Fulton Science Academy Middle School officials say school system administrators are throwing "baseless" and "malignant" accusations at them because of their Turkish roots.
In response to a blistering audit released Tuesday by Fulton County school Superintendent Robert Avossa that questioned management and financial decisions by the academy, FSA board member Angela Lassetter said Wednesday the charter school has never misappropriated tax dollars.
The audit said the school imports workers from Turkey, but Lassetter said the award-winning charter school hires the best teachers, regardless of their background. Lassetter said the school's staff is disproportionately Turkish because officials can't find qualified American math and science teachers who will accept their low salary.
"I don't care if they are an alien with purple polka dots and red antennas," she said. "I would give a visa to any teacher who can produce good results."
Further, she said, FSA has no ties to a charter school movement that school district officials said inappropriately funnels money to Turkish businesses.
About 120 charter schools nationwide are said to be run by followers of M. Fetullah Gulen, a prominent Turkish imam, making the loosely affiliated network one of the nation’s largest public school operators.
FSA does not promote Gulen theories in the classroom, Lassetter said.
"Nobody has met Fetullah Gulen," she said. "I don't ask our employees if they're Democrat or Republican or what religion they are. That's protected under the Constitution. I don't ask if they believe in the Gulen movement. I don't ask because I don't care. It's none of my business."
Kenan Senar, FSA's principal, said Gulen is very popular in Turkey and he has read some of his books.
"I read his books because I kind of like his teachings," he said.
Susan Hale, a Fulton school district spokeswoman, said the system conducted the $39,000 audit because the academy is going from a public charter school to a private school. Hale said the audit's findings have nothing to do with the ethnicity of FSA's staff.
Fulton schools and the State Board of Education rejected the 10-year-old school's application for a renewal of its charter. The school asked for a 10-year renewal and was instead offered three years but declined to accept.
The academy, which previously had about 500 students, will convert to a tuition-based school July 1. The academy has a record of high academic achievement. It was one of seven Georgia schools designated as a 2011 National Blue Ribbon School by the U.S. Department of Education.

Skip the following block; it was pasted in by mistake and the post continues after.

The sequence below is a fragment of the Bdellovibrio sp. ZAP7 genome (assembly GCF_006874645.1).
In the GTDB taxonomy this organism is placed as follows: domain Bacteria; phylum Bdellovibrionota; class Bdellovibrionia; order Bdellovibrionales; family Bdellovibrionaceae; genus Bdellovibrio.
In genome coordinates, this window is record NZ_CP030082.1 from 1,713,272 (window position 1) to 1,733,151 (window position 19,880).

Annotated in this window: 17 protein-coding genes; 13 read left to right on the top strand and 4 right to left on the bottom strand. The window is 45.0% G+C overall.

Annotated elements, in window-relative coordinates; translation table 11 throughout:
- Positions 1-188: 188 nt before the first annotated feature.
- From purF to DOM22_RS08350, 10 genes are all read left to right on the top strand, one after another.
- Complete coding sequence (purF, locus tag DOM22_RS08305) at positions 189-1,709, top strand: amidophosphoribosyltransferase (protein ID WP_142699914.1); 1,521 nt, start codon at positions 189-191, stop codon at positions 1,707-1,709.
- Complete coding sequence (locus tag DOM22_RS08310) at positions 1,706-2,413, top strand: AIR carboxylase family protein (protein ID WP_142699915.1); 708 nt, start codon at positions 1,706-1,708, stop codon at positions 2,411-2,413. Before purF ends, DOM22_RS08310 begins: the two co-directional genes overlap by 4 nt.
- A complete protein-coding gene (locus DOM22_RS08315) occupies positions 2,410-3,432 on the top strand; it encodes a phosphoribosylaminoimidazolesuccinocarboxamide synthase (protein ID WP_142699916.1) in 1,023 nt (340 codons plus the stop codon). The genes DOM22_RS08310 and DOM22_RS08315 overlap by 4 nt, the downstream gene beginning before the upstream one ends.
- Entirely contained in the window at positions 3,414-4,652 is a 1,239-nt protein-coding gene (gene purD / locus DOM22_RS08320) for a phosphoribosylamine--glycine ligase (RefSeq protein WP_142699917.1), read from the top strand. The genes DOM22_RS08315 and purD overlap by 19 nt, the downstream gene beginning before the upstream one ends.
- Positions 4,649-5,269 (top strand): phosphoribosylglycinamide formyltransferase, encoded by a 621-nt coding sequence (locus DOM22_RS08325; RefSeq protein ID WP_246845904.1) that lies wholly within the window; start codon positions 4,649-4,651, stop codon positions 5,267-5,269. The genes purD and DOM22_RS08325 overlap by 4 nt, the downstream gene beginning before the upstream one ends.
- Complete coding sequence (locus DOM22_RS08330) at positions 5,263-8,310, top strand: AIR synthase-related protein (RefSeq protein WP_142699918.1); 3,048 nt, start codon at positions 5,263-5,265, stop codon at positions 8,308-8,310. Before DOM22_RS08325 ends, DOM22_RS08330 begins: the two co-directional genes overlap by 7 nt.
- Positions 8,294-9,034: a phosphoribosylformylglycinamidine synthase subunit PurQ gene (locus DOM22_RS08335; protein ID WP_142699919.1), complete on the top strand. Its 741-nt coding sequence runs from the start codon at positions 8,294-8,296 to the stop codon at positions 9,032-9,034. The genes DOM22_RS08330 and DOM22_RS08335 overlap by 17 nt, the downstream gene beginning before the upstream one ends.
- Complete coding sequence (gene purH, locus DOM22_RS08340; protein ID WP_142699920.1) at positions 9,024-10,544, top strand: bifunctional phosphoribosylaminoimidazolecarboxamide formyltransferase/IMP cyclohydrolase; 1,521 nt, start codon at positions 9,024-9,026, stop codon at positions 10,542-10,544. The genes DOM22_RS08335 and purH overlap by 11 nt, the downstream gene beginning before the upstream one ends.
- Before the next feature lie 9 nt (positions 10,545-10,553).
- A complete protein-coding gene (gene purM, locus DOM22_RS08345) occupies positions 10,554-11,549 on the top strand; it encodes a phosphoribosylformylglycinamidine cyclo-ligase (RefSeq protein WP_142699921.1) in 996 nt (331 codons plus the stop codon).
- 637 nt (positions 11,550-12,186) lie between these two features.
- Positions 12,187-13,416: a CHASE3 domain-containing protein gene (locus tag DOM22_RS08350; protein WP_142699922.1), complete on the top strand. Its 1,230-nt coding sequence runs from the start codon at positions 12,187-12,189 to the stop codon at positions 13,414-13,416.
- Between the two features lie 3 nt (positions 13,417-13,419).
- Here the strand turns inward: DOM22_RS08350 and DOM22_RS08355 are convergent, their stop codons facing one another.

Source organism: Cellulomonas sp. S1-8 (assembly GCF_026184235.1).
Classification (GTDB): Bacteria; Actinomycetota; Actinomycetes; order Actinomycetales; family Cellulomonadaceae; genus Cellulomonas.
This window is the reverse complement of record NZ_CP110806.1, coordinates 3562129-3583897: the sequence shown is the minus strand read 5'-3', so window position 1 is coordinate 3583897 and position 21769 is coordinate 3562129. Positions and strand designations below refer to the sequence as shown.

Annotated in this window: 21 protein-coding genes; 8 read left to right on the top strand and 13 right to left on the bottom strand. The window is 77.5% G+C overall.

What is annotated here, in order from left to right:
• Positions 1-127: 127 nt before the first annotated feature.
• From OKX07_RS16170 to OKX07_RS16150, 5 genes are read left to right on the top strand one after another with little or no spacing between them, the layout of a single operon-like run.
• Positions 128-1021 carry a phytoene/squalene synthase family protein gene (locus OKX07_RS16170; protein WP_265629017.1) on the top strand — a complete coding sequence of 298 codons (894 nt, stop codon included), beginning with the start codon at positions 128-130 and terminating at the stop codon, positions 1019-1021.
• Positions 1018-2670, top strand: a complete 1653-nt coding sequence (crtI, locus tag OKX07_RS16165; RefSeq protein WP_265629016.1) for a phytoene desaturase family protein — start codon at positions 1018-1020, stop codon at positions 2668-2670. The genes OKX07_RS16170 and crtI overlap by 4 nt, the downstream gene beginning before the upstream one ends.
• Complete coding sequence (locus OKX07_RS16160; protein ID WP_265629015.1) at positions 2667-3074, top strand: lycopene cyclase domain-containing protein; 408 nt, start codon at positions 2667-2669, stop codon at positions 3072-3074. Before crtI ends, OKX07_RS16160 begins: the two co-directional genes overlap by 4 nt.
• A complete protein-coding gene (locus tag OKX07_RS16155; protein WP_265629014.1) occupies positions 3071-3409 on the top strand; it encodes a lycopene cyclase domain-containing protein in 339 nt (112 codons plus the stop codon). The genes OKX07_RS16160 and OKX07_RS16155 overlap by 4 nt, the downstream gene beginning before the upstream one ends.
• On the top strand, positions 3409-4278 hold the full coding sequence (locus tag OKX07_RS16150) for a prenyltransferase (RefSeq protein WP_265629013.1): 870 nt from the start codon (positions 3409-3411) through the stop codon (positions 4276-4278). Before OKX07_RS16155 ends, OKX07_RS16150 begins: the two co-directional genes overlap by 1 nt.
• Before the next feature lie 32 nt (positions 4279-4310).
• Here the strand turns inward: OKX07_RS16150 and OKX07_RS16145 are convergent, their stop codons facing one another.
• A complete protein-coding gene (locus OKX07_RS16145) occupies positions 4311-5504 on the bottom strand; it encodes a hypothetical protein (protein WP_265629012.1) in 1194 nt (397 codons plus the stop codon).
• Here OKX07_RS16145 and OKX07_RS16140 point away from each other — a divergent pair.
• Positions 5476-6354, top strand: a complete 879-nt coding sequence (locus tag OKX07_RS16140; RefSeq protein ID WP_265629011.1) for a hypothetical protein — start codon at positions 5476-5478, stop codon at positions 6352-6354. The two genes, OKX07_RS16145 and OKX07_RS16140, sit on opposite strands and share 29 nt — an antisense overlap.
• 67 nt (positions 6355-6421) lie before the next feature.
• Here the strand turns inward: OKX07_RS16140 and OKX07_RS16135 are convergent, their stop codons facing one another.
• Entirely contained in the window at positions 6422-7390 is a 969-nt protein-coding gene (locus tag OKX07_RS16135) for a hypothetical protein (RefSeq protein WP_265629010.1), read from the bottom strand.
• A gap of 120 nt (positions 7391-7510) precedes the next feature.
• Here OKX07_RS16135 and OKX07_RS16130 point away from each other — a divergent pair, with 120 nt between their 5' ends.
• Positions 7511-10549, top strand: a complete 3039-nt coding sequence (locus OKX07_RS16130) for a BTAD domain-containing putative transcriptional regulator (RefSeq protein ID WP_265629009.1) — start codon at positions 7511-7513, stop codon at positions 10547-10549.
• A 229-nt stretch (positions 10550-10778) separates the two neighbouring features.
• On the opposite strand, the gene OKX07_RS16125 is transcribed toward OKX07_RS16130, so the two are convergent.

Lassetter accused the district of not giving school officials a fair chance to respond to the audit before releasing it to the media.
The 75-page audit is based on facts school officials gave the auditors and FSA administrators were given plenty of time to respond to their findings, Hale said.
"With the things we learned in the audit, we had an obligation to share it with the public," she said. "And that's what we did. We’re talking about questionable use of taxpayer dollars."
Auditors said they found “an environment of resistance and obstructionism” at FSA.
Lassetter said FSA staff fully cooperated with auditors after they verified their credentials. She said the final audit is full of inaccuracies and incomplete data.
Auditors found that FSA spent about $75,000 in immigration services for employees and their families. Lassetter said it's common business practice to pay for an employee's visa and moving expenses.
One of the reasons Fulton denied the school's charter was because of concerns that FSA employees were also on the board of the Grace Institute for Educational Research and Resources Inc., which did business with the school, creating a conflict of interest.
The FSA officials in question have since resigned from the board of Grace.
Grace is the only company that produces a software program that shares classroom worksheets, text books and letters home with students, parents and teachers, Lassetter said.
The school did, in fact, hire a handful of Turkish companies that worked at an "incredibly cheap" rate creating software, she said, adding that the vendor process was fair.
The school contracts with hundreds of vendors, of which only five are run by Turks, she said.
The audit said adults did not appear to pay their own airfare when students were taken on field trips to Turkey in 2011 and 2012. The audit also found that school officials did not conduct background checks on chaperones.
The adults' trip was separate from the students' trip, Lassetter said, therefore they didn't need background checks. Their trip was combined with that of the students to get cheaper airfare rates. The school didn't pay for anybody's trips, Lasseter said.
"These are nothing but allegations," Lassetter said. "It's just a report about what ‘I don't like about you.' Where is the law ever broken?"
Law enforcement officials contacted by The Atlanta Journal-Constitution Wednesday said they are not investigating the school.
FSA leaders said they plan to send the school board a more formal response in the coming days.
Lassetter cited the academy's academic success, waiting lists and nine prior audits.
"Georgia parents want a charter school that's producing results," she said. "It's unfortunate that Fulton schools is trying to keep that from them."
After opening as a private school in July, she said, "We will be the same school that received the blue ribbon with the same teachers and administrators. Our program will only be better. We can now focus on education instead of bureaucracies."
Staff writers Nancy Badertscher and Rhonda Cook contributed to this report.
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